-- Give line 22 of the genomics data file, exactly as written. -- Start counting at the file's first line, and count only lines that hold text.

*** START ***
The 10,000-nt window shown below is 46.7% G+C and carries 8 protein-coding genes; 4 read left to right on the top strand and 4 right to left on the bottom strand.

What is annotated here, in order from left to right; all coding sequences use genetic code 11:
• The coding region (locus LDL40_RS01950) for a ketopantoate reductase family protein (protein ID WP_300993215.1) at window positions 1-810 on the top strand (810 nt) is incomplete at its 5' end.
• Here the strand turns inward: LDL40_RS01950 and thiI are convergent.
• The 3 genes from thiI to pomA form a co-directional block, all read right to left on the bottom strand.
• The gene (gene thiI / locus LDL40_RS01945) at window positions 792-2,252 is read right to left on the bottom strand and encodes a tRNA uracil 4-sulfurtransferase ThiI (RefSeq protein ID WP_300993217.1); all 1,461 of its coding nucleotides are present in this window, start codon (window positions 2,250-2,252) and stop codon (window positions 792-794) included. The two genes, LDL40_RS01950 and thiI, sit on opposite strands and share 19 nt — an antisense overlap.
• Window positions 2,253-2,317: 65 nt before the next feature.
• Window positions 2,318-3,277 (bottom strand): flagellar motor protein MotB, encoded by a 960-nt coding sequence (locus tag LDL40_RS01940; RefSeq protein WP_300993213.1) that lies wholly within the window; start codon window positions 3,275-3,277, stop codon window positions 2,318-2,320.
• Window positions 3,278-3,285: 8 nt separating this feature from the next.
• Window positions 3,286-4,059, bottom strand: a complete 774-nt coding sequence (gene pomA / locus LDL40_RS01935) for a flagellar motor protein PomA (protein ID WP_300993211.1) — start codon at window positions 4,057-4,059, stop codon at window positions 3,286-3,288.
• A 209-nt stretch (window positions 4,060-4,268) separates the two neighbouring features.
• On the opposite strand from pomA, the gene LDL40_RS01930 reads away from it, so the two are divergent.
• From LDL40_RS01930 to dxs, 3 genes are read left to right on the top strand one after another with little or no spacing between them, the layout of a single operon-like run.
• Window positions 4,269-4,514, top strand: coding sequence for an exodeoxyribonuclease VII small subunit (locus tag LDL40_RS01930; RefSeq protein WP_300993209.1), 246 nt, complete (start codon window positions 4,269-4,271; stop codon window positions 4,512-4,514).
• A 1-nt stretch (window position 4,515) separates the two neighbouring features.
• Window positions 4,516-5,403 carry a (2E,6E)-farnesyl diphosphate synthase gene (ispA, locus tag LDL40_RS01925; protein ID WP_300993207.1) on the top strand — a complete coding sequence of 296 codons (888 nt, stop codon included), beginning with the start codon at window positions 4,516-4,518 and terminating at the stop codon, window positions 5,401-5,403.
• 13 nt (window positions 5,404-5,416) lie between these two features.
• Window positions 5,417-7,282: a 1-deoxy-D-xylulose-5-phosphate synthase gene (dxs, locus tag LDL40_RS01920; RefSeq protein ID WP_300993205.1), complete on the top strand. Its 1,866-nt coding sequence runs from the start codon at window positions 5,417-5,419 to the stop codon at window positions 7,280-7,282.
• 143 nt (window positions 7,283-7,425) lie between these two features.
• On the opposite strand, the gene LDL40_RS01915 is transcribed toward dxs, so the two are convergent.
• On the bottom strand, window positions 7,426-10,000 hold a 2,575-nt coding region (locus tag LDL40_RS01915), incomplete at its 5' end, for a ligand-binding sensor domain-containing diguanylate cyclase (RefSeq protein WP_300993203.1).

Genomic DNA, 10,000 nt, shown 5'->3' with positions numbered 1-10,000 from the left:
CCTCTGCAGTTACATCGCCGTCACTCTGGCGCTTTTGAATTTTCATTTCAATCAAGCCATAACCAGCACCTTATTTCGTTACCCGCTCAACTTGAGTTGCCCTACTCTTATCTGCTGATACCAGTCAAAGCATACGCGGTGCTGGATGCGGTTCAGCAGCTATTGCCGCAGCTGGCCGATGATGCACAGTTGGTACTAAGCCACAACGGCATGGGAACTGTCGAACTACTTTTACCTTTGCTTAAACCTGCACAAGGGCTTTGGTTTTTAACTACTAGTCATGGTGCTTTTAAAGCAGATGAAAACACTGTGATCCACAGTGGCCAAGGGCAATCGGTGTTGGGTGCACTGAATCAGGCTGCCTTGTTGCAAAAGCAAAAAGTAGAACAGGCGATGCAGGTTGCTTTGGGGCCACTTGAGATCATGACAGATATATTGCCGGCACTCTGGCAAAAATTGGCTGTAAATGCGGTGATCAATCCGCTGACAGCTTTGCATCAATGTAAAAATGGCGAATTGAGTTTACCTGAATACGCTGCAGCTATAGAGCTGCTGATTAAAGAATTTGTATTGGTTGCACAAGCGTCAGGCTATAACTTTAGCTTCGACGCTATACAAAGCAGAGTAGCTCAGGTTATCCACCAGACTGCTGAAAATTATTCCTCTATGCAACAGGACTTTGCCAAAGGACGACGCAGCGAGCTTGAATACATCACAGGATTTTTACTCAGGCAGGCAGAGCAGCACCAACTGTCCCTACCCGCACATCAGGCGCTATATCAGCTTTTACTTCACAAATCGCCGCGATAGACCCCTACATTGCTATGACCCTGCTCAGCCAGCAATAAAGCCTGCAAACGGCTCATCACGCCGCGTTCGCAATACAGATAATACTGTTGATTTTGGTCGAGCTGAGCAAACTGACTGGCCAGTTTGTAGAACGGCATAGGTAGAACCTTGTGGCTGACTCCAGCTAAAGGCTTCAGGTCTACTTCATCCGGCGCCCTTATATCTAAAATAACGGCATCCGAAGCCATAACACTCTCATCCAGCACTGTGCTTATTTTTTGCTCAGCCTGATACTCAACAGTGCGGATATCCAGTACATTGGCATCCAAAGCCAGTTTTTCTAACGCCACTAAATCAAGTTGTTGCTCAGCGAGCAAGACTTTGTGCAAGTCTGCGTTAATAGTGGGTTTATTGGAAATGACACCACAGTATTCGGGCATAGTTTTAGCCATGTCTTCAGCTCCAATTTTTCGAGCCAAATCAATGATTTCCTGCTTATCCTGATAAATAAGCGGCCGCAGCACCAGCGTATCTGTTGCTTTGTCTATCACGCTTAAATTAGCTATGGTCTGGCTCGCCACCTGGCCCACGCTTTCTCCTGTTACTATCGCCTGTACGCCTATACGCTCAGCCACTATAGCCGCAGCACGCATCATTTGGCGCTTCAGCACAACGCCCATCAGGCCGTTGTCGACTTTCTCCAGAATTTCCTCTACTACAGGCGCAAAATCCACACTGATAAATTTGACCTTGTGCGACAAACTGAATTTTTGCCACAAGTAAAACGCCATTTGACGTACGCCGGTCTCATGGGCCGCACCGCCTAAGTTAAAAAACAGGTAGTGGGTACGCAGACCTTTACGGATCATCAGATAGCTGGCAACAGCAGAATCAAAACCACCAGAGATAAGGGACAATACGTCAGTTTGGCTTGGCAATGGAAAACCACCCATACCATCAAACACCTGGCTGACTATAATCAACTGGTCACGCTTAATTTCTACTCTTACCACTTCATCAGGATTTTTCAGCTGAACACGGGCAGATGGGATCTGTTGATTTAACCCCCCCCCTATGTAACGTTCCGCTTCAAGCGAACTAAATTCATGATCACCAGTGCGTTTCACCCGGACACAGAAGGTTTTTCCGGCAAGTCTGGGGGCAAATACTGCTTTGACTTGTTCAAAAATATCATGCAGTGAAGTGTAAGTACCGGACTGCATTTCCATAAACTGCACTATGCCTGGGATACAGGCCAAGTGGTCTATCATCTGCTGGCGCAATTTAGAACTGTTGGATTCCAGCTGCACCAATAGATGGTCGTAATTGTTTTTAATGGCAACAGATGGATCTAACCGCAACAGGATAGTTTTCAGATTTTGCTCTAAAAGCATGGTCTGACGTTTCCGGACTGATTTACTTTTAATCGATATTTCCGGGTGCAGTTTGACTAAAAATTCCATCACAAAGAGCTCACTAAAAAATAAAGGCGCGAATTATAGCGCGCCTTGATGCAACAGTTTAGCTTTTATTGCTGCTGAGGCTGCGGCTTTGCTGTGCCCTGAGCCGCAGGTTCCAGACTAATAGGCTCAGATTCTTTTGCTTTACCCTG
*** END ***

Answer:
Genomic DNA, 10,000 nt, shown 5'->3' with positions numbered 1-10,000 from the left: